With potential waiting times of up to three years between referral, assessment and appointment for memory complaints, one social enterprise has worked with the NHS during the pandemic to help reduce patients’ cognitive decline and support NHS clinicians and nurses to deliver better patient outcomes.
COVID-19 saw a significant rise in the number of people struggling with their mental health. According to the ONS, one in five adults experienced some form of depression in comparison to one in ten pre-pandemic, with many older adults experiencing a rapid decline in their cognitive functioning. During this time, the NHS has continued to be under immense pressure, with nurses firefighting on the front line to meet increased demand and a backlog of referrals.
We’re incredibly lucky to have a national health service, but the system isn’t designed to cope with an ageing society and pressures placed on it by a pandemic. The NHS Long Term Plan and Older Adults Community Mental Health Framework emphasises the importance of the voluntary, community and social enterprise (VCSE) sector in improving health outcomes and tackling inequalities. Like the NHS, we’re keen to ensure services are co-designed with patient experience in mind that provide positive health outcomes and value for money.
Lack of support between referral and appointment
…the gap between referral and appointment leads to further cognitive decline.
Before COVID-19, patients who presented with a memory complaint would be seen on multiple occasions by their GP before being referred for a memory assessment. This referral can sometimes take up to two years, and some patients can then wait a further 18 months for an appointment. During this waiting time, the gap between referral and appointment leads to further cognitive decline.
Before we launched Unforgettable Experiences, there were no services available that GPs could refer patients to, for support that would help them to maintain cognitive functioning. I have witnessed first-hand with my grandmother, the challenges of caring for someone with increasing cognitive decline. It’s heartbreaking and I was determined work in partnership with the NHS to find a solution.
Forward-thinking clinicians at Tees, Esk and Wear Valley NHS Foundation Trust were instrumental in supporting us with this ambition. They helped us to understand need, demands and gaps in service delivery that would help to achieve greater patient outcomes.
Clinicians told us they were finding it difficult to engage with patients digitally during the pandemic.
They shared with us their experiences and ideas of how we could help their patients and them in their day-to-day roles as they responded to the immediate crisis and transitioned to a new digital way of working
Clinicians told us they were finding it difficult to engage with patients digitally during the pandemic. Many patients were trying to access face-to-face services but weren’t confident with technology, lacked access to equipment and needed support.
Nurses explained that their workload meant they struggled to speak to every patient on their case load as often as they would like. All were keen to ensure referral processes were simple, to save time.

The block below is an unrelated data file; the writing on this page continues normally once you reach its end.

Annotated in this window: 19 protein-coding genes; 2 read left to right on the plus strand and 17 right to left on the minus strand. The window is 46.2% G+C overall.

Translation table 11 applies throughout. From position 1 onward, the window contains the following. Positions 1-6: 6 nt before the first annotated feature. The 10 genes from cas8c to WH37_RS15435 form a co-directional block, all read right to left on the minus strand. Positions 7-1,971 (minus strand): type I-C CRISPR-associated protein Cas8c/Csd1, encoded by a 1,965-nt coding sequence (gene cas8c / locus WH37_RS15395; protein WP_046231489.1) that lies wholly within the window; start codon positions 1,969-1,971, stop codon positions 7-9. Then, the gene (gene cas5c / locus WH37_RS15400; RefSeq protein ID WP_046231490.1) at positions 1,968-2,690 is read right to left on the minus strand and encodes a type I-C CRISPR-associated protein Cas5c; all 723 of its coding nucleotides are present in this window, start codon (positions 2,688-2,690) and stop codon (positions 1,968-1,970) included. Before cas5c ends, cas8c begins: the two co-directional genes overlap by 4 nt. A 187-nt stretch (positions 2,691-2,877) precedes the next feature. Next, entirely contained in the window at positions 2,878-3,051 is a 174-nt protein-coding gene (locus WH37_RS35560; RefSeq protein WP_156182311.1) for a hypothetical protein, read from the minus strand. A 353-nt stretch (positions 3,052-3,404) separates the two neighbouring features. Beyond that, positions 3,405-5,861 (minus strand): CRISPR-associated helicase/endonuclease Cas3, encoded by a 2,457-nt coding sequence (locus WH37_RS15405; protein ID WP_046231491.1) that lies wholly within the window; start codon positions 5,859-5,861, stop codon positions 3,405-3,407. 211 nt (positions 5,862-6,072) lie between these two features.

Bridging the gap
The online pilot was a success and a clear example of how the NHS can work with the VCSE sector to create innovative, scalable solutions that make a real difference to patient outcomes and deliver cost efficiencies.
With the NHS’s support, we designed a service to provide older adults experiencing memory complaints or cognitive impairments with a bespoke programme of live, creative, and interactive therapeutic activities online in a variety of artistic disciplines. The service was modelled using principles of arts therapies and cognitive stimulation therapy and provided digital support to older adults so they could participate engage online.
As a result of our collaboration with Tees, Esk and Wear Valley NHS Foundation Trust, the pilot received over 134 referrals and supported 71 older adults to achieve 20 per cent improvement in quality of life (QOL-AD). Patients that were referred to us did not require as much time from nurses, giving them greater capacity to see other patients. The online pilot was a success and a clear example of how the NHS can work with the VCSE sector to create innovative, scalable solutions that make a real difference to patient outcomes and deliver cost efficiencies.
I’ve had the pleasure of working with some exceptionally innovative clinicians who understand the value and the role that the VCSE can play in delivering additional support to extend capacity within the system and ensure that our patients receive the care they are entitled to and deserve.
The desire and willingness to collaborate with the VCSE is there. The VCSE is increasingly being invited to decision-making tables with health commissioners to co-design pathways, but more investment is required to sustain services, best practice and support data sharing to facilitate stronger collaboration.
Victoria Burnip is chief executive of social enterprise Unforgettable Experiences. You can follow Victoria on Twitter @victoriaburnip